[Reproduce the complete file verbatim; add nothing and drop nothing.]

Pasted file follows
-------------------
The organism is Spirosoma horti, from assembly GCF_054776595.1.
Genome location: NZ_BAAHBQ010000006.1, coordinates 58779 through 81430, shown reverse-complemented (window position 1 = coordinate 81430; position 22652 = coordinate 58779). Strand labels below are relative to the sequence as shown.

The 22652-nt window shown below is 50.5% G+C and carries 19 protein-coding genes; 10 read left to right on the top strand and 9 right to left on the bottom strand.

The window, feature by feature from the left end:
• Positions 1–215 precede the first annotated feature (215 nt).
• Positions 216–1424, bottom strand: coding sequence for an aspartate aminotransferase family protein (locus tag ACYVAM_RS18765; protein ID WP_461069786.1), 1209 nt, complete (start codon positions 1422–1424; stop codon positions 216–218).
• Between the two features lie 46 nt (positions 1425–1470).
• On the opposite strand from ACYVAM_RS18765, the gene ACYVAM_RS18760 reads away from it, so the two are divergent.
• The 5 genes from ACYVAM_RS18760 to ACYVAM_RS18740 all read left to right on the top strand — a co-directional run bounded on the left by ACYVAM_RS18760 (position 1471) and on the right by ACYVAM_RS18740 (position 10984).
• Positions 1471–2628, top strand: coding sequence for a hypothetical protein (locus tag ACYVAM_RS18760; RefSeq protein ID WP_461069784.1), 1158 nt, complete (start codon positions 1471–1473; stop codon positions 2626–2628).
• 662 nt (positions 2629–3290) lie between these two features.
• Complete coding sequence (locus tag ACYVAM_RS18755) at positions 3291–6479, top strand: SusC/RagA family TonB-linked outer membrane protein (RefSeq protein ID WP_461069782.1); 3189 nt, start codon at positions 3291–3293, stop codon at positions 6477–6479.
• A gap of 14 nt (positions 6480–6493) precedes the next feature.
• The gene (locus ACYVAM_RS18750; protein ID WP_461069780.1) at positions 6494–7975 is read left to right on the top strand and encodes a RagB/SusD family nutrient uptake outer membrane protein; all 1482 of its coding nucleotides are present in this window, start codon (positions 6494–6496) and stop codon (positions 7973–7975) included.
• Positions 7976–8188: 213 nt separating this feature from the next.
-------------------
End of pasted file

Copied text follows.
The organism is Spirosoma horti, from assembly GCF_054776595.1.
Genome location: NZ_BAAHBQ010000006.1, coordinates 58779 through 81430, shown reverse-complemented (window position 1 = coordinate 81430; position 22652 = coordinate 58779). Strand labels below are relative to the sequence as shown.

The 22652-nt window shown below is 50.5% G+C and carries 19 protein-coding genes; 10 read left to right on the top strand and 9 right to left on the bottom strand.

The window, feature by feature from the left end:
• Positions 1–215 precede the first annotated feature (215 nt).
• Positions 216–1424, bottom strand: coding sequence for an aspartate aminotransferase family protein (locus tag ACYVAM_RS18765; protein ID WP_461069786.1), 1209 nt, complete (start codon positions 1422–1424; stop codon positions 216–218).
• Between the two features lie 46 nt (positions 1425–1470).
• On the opposite strand from ACYVAM_RS18765, the gene ACYVAM_RS18760 reads away from it, so the two are divergent.
• The 5 genes from ACYVAM_RS18760 to ACYVAM_RS18740 all read left to right on the top strand — a co-directional run bounded on the left by ACYVAM_RS18760 (position 1471) and on the right by ACYVAM_RS18740 (position 10984).
• Positions 1471–2628, top strand: coding sequence for a hypothetical protein (locus tag ACYVAM_RS18760; RefSeq protein ID WP_461069784.1), 1158 nt, complete (start codon positions 1471–1473; stop codon positions 2626–2628).
• 662 nt (positions 2629–3290) lie between these two features.
• Complete coding sequence (locus tag ACYVAM_RS18755) at positions 3291–6479, top strand: SusC/RagA family TonB-linked outer membrane protein (RefSeq protein ID WP_461069782.1); 3189 nt, start codon at positions 3291–3293, stop codon at positions 6477–6479.
• A gap of 14 nt (positions 6480–6493) precedes the next feature.
• The gene (locus ACYVAM_RS18750; protein ID WP_461069780.1) at positions 6494–7975 is read left to right on the top strand and encodes a RagB/SusD family nutrient uptake outer membrane protein; all 1482 of its coding nucleotides are present in this window, start codon (positions 6494–6496) and stop codon (positions 7973–7975) included.
• Positions 7976–8188: 213 nt separating this feature from the next.